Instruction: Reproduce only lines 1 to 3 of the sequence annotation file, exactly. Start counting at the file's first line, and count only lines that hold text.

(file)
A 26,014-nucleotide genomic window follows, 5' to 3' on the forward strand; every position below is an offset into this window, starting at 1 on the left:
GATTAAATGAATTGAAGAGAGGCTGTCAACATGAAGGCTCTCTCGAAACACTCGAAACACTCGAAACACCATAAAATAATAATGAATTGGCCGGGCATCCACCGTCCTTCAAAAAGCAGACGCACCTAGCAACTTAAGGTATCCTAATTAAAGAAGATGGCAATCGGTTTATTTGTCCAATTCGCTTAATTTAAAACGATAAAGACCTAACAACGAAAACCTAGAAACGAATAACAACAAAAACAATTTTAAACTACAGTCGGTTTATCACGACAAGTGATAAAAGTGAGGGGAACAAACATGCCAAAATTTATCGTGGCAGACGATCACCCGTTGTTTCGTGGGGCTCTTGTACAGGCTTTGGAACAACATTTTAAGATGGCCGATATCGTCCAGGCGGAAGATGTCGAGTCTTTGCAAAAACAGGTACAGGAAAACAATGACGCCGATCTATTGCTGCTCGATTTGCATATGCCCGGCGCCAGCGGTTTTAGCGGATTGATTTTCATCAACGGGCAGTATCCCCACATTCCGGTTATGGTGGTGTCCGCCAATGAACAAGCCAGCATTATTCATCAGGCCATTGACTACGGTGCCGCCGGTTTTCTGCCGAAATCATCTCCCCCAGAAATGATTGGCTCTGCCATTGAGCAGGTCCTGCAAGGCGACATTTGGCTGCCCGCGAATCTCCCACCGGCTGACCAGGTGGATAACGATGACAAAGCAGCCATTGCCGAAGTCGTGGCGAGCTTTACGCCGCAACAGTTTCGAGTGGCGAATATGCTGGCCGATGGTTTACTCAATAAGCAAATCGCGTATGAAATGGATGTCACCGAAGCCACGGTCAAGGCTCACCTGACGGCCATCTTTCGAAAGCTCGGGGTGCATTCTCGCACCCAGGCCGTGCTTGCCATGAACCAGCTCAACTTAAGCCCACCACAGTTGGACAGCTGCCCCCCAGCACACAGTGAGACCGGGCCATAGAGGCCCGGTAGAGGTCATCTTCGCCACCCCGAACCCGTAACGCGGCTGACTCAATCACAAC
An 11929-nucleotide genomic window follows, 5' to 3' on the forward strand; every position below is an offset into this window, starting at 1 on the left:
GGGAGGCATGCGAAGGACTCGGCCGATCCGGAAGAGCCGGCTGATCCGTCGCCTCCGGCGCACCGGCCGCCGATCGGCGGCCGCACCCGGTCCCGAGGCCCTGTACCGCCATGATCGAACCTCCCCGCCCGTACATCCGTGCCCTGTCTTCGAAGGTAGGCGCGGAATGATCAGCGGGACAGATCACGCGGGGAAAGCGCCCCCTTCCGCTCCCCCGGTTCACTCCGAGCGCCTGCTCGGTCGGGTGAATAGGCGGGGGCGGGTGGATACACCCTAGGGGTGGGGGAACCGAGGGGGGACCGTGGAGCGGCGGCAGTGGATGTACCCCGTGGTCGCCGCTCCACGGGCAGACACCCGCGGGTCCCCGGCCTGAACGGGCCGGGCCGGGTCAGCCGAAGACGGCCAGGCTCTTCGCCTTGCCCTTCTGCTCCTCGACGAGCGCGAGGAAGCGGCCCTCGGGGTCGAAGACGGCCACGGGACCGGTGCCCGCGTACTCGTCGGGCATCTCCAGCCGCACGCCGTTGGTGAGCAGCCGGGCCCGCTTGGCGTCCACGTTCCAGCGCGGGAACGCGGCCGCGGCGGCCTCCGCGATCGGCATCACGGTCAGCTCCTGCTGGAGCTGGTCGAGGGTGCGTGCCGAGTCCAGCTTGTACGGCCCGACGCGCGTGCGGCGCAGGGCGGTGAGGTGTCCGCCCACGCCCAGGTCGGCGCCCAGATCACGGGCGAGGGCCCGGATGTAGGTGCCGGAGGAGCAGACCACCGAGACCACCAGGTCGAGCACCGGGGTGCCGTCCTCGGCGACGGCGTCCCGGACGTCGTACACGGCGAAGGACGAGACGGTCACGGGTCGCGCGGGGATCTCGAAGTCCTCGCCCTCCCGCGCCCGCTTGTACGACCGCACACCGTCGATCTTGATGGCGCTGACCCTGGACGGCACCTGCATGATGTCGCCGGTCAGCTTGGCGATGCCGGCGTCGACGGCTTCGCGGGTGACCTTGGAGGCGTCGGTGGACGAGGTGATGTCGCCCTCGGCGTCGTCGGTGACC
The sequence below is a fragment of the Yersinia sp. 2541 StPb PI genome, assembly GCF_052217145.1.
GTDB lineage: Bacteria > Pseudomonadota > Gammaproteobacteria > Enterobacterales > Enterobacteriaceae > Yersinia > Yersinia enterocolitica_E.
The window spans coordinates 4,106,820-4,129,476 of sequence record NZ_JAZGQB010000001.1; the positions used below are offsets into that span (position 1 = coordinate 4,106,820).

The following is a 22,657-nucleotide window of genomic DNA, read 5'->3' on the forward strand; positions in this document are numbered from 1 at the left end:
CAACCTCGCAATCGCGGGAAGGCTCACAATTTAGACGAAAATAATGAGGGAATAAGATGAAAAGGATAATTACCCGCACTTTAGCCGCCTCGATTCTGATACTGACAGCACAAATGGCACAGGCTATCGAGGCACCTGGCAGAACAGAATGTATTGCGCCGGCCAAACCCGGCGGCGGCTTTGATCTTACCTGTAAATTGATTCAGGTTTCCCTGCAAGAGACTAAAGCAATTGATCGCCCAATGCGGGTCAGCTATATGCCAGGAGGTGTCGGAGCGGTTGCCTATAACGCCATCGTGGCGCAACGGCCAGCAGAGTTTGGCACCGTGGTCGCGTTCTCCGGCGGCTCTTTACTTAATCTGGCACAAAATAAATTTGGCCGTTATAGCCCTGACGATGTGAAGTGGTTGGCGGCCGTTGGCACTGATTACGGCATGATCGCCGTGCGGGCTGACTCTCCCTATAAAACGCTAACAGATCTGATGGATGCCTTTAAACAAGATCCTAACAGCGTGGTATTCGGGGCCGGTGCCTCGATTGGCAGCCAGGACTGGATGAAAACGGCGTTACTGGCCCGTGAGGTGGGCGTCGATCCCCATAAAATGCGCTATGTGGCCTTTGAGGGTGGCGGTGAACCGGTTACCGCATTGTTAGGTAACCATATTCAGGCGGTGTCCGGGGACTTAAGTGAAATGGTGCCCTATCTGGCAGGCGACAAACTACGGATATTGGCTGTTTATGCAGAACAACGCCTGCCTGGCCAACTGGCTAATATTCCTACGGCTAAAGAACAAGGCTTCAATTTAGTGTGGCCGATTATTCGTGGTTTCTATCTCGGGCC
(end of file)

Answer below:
A 26,014-nucleotide genomic window follows, 5' to 3' on the forward strand; every position below is an offset into this window, starting at 1 on the left:
GATTAAATGAATTGAAGAGAGGCTGTCAACATGAAGGCTCTCTCGAAACACTCGAAACACTCGAAACACCATAAAATAATAATGAATTGGCCGGGCATCCACCGTCCTTCAAAAAGCAGACGCACCTAGCAACTTAAGGTATCCTAATTAAAGAAGATGGCAATCGGTTTATTTGTCCAATTCGCTTAATTTAAAACGATAAAGACCTAACAACGAAAACCTAGAAACGAATAACAACAAAAACAATTTTAAACTACAGTCGGTTTATCACGACAAGTGATAAAAGTGAGGGGAACAAACATGCCAAAATTTATCGTGGCAGACGATCACCCGTTGTTTCGTGGGGCTCTTGTACAGGCTTTGGAACAACATTTTAAGATGGCCGATATCGTCCAGGCGGAAGATGTCGAGTCTTTGCAAAAACAGGTACAGGAAAACAATGACGCCGATCTATTGCTGCTCGATTTGCATATGCCCGGCGCCAGCGGTTTTAGCGGATTGATTTTCATCAACGGGCAGTATCCCCACATTCCGGTTATGGTGGTGTCCGCCAATGAACAAGCCAGCATTATTCATCAGGCCATTGACTACGGTGCCGCCGGTTTTCTGCCGAAATCATCTCCCCCAGAAATGATTGGCTCTGCCATTGAGCAGGTCCTGCAAGGCGACATTTGGCTGCCCGCGAATCTCCCACCGGCTGACCAGGTGGATAACGATGACAAAGCAGCCATTGCCGAAGTCGTGGCGAGCTTTACGCCGCAACAGTTTCGAGTGGCGAATATGCTGGCCGATGGTTTACTCAATAAGCAAATCGCGTATGAAATGGATGTCACCGAAGCCACGGTCAAGGCTCACCTGACGGCCATCTTTCGAAAGCTCGGGGTGCATTCTCGCACCCAGGCCGTGCTTGCCATGAACCAGCTCAACTTAAGCCCACCACAGTTGGACAGCTGCCCCCCAGCACACAGTGAGACCGGGCCATAGAGGCCCGGTAGAGGTCATCTTCGCCACCCCGAACCCGTAACGCGGCTGACTCAATCACAAC
An 11929-nucleotide genomic window follows, 5' to 3' on the forward strand; every position below is an offset into this window, starting at 1 on the left: